The Biotechnology Industry Organization launched a blog,, which features subject matter experts discussing the scientific basis of each episode through video interviews, live episode blogging and posts.[6]


Season Timeslot (EST) Premiere Finale Viewers
(in millions)
1 Thursday 10:00 PM October 9, 2008 April 2, 2009 12.11[7] 22[7]
  • Seasonal rankings (based on average total viewers per episode) of Eleventh Hour.
  • Each U.S. network television season starts in late September and ends in late May, which coincides with the completion of May sweeps.


Episode # Title Directed by Written by Original air date Viewers
(in millions)

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DVD release

Warner Brothers released the complete series on DVD in Region 1 on October 20, 2009 via their Warner Archive Collection. This is a Manufacture-on-Demand (MOD) release and is available through Warner's online store and[8]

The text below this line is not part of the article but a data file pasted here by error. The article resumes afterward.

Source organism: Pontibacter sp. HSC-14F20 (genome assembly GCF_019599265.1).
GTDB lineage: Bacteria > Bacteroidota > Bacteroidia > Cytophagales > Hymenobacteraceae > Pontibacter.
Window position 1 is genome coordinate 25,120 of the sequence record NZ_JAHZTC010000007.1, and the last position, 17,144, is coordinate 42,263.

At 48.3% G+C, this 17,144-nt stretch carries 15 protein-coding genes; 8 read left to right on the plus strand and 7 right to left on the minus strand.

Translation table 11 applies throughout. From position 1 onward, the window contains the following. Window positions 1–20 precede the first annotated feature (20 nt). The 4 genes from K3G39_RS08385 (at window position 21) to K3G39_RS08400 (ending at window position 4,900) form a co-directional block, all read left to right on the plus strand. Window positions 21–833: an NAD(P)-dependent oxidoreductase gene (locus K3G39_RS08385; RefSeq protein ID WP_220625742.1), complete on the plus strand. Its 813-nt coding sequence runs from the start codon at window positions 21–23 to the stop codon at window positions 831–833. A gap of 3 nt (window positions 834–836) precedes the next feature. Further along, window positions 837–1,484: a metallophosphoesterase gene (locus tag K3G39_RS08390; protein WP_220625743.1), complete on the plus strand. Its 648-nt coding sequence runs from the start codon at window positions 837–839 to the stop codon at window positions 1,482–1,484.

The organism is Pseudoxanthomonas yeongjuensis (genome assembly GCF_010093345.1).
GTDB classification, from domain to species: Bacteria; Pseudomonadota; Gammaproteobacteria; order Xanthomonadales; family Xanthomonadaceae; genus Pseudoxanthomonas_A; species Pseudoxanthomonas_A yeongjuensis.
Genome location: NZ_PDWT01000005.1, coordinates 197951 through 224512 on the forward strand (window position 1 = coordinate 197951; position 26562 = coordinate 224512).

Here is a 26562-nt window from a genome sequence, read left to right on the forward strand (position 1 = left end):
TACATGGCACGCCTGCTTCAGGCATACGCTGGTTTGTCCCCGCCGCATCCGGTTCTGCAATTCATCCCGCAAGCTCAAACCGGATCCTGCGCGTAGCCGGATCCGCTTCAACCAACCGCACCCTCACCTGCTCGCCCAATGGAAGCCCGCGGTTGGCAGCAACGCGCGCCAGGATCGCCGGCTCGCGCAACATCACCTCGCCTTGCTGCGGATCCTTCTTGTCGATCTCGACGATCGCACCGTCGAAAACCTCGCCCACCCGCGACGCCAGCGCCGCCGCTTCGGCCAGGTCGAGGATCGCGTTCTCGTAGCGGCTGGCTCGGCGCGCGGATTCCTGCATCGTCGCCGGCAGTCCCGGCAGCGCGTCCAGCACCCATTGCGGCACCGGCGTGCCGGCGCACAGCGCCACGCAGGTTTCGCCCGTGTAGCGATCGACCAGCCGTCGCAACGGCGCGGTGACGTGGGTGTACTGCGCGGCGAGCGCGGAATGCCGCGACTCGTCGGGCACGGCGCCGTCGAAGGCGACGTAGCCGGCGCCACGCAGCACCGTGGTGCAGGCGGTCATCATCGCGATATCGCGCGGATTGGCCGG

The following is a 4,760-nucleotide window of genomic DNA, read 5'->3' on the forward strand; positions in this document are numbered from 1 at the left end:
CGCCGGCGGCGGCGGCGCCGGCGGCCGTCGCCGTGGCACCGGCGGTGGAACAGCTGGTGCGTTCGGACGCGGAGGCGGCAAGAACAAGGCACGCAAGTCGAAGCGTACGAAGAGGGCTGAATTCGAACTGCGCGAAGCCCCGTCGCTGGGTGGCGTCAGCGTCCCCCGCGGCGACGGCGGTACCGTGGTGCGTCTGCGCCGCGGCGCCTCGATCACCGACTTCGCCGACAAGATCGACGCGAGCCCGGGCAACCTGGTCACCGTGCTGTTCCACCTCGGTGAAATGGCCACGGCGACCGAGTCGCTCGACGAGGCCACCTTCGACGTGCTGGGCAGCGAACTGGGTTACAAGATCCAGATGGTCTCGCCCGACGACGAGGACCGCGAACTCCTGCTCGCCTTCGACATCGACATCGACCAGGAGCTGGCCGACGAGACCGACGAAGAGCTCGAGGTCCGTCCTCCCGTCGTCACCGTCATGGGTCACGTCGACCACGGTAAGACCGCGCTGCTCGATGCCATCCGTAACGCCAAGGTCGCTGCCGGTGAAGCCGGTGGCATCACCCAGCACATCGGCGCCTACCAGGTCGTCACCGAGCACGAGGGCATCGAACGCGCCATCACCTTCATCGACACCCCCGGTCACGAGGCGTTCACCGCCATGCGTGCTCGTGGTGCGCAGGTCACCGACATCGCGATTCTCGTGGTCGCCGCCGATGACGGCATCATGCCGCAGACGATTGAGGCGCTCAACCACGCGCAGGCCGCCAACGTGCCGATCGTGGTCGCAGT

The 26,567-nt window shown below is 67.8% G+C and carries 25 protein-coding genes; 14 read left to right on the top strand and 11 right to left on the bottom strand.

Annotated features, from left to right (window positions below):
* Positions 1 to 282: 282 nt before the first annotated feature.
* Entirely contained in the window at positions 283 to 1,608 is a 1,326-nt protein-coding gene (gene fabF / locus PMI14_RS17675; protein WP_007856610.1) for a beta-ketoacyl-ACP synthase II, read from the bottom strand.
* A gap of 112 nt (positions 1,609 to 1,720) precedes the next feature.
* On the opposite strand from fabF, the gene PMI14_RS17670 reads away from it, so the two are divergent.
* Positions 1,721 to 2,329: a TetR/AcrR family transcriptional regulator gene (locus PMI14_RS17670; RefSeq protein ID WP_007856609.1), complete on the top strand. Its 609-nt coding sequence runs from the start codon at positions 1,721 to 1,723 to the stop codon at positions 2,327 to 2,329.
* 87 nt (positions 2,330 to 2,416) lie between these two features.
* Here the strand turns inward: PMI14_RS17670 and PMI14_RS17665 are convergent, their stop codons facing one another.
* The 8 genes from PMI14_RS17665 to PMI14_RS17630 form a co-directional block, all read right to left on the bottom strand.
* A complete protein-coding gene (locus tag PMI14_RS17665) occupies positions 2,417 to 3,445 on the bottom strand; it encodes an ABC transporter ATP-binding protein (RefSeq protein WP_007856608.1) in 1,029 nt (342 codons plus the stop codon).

The show was canceled on May 19, 2009, due to its inability to hold the CSI audience lead-in.[9][10] Upon learning of Eleventh Hour's cancellation, a small core group of fans banded together to form the Eleventh Hour Resurrection Campaign. They were unsuccessful in convincing another television network to pick up the show.[11]


  1. ^ "CBS PressExpress – Eleventh Hour – About the Show". CBS. Retrieved 2008-10-10. 
  2. ^ a b c Kaplan, Don (2008-08-25). "Don't Blow It – Where 'X-Files' Meets 'CSI,' CBS Makes Daring $30-Mil Bet". New York Post. Retrieved 2008-09-18. 
  3. ^ "Fox's "Disturb," CBS's "Hour" To Skip Pilots". The Futon Critic. 2008-08-23. Retrieved 2008-09-18. 
  4. ^ "CBS Gets Jerry Bruckheimer's Eleventh Hour". MovieWeb. 2007-09-18. Retrieved 2008-09-18. 
  5. ^ Matt Mitovich (December 2, 2008). Eleventh Hour Moving? CBS orders additional scripts, but may relocate drama. TV Guide. Retrieved December 3, 2008.
  6. ^ "Biotech association connects with 'Eleventh Hour' drama audience". PR Week. 2008-10-30. Retrieved 2008-11-14. 
  7. ^ a b "Season Rankings (Through 5/24)". ABC Television Network . May 27, 2009. Retrieved 2010-07-07.
  8. ^
  9. ^ Denise Martin (May 19, 2009). CBS renews slew of series including Old Christine, Cold Case and Numb3rs Los Angeles Times. Retrieved 2010-07-07.
  10. ^ (May 19, 2009). Eleventh Hour cancelled, no season two. TV Series Finale website. Retrieved 2010-07-07.
  11. ^ "Eleventh Hour Resurrection Campaign"(blog). Retrieved 2010-07-07.

External links